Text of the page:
Given the high prevalence of chronic HF in older adults coupled with the fact that HF is associated with the highest rate of 30-day readmissions of all chronic conditions, there has been considerable interest in the use of biomarkers to guide therapy. The TIME-CHF investigators demonstrated that HF therapy guided by N-terminal B-type natriuretic peptide (BNP) did not improve overall clinical outcomes or quality of life compared with symptom-guided treatment in a cohort of older adults. A meta-analysis of 12 randomized studies demonstrated that the use of cardiac peptides to guide pharmacologic therapy significantly reduced mortality and HF hospitalizations in patients with chronic HF. However, there was a strong interaction with age, such that outcomes were significantly improved by natriuretic peptide-guided therapy in younger patients (≤75 years; OR 0.45, 95% CI 0.21–0.97, P = .043), but not in older patients (>75 years; OR 0.80, 95% CI 0.42–1.51, P = .493). More recently, the GUIDE-IT trial failed to demonstrate a beneficial effect of N-terminal pro B-type natriuretic peptide (NT-proBNP)–guided therapy on cardiovascular mortality or time to first HF hospitalization relative to usual care, with similar findings in patients younger or older than age 75.
Pharmacologic Interventions for HFrEF (see also Chapter 37 )
While clinical trials have demonstrated the beneficial effects of ACE inhibitors in patients with HFrEF, older patients have been under-represented and there have been no trials specifically evaluating outcomes in this age group. However, a meta-analysis of published trials with stratification by age (<55 years, 55–64 years, 65–74 years, ≥75 years) demonstrated no heterogeneity in treatment effects by age for the combined outcomes of death, or myocardial infarction (MI) and death, or readmission for HF, suggesting a consistent benefit across age groups, although the magnitude of benefit appeared to be less among those over the age of 75 years. The use of ACE inhibitors in older patients may be complicated by preexisting renal dysfunction, renal artery stenosis, orthostatic hypotension, and increased susceptibility to side effects due to concomitant therapy; for example, drug interactions with nonsteroidal antiinflammatory drugs (NSAIDs) or other medications.
Angiotensin-receptor blockers (ARBs) are a reasonable alternative to ACE inhibitors in chronic HF but combination therapy with an ACE inhibitor and ARB is not recommended due to the increased risk for adverse events without clear benefit.
Several large randomized trials have shown that long-term beta-blockade is beneficial in patients with HFrEF. Patients up to age 80 have been included in these trials, and subgroup analyses indicate that beta-blockers are as effective in older as in younger adults. Older patients often have relative contraindications to beta-blockers, such as bradycardia, heart block, bronchospastic lung disease, or severe peripheral arterial disease. Nonetheless, indications for beta-blockers are similar in older and younger patients with HFrEF, although initiation and dose titration should be more cautious.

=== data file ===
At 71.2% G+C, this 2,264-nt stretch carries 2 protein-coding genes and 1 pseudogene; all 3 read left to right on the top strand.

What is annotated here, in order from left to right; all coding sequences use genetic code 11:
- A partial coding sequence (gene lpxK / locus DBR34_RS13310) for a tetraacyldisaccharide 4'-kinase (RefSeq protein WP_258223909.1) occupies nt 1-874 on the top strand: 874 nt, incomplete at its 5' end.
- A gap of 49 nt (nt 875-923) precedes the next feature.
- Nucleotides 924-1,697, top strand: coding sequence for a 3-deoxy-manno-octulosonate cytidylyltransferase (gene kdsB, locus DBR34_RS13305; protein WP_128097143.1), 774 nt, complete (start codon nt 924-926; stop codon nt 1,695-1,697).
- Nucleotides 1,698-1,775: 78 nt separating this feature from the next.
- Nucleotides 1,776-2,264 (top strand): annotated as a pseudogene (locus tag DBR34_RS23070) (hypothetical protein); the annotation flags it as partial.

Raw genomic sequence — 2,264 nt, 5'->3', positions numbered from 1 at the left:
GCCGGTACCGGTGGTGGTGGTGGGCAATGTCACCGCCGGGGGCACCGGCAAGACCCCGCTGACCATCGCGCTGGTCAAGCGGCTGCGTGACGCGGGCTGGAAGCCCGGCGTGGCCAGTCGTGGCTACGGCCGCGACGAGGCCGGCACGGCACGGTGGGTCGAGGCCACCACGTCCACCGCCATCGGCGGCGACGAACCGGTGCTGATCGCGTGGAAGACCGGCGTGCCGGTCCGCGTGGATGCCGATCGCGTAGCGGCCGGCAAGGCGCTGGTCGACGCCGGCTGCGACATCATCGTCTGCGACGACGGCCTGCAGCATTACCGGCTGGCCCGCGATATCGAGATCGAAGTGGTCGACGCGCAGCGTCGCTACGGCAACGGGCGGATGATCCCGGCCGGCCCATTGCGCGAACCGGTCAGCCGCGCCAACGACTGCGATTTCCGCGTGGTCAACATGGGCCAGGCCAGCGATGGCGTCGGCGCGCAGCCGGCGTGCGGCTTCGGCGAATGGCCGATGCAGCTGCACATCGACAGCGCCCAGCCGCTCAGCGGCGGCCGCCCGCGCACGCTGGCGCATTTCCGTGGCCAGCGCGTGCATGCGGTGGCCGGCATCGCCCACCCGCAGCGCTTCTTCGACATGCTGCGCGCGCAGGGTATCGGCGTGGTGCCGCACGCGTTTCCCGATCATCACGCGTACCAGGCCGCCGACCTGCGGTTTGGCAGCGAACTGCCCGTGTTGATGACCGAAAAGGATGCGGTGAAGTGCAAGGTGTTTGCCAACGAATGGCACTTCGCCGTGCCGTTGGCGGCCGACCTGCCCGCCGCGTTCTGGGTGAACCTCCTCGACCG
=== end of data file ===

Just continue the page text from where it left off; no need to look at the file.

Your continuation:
In the Randomized Aldactone Evaluation Study (RALES), subgroup analysis showed similar mortality benefits in patients ≥67 years of age (relative risk 0.68) compared to those less than 67 years of age (relative risk 0.74). Since significant hyperkalemia is more common in older adults prescribed spironolactone in usual care settings, close monitoring for side effects, including renal impairment and hyperkalemia, is warranted.
The Digitalis Investigation Group (DIG) study demonstrated similar effects of digoxin in younger and older patients, but toxicity was more common in older adults. The volume of distribution and renal clearance of digoxin decline with age, so that lower doses, e.g., 0.125 mg daily or less, are needed to achieve a therapeutic effect in older adults.
In the PARADIGM-HF trial, valsartan-sacubitril was associated with 20% reduction in the primary outcome of death from cardiovascular causes or hospitalization for HF (HR 0.80, 95% CI 0.73–0.87, P < .001) compared to enalapril among patients with NYHA class II-IV HF and an LVEF ≤40%. All-cause mortality was also reduced by 16% (HR 0.84, 95% CI 0.76–0.93, P < .001). Among patients ≥75 years of age (N = 1563, 18.5% of trial population), results were similar to those in younger patients ( Fig. 40.1 ).
In the SHIFT study, patients with symptomatic HF, an LVEF ≤35%, and a resting heart rate ≥70/minute despite maximally tolerated beta-blockers were randomized to ivabradine or placebo and followed for a median of 22.9 months. Ivabradine reduced the primary composite outcome of cardiovascular death or hospitalization for worsening HF by 18% (HR 0.82, 95% CI 0.75–0.90, P < .0001), with similar findings in patients older versus younger than age 65, although there was a slight trend to lower efficacy in older patients ( P for interaction by age .099) ( Fig. 40.2 ).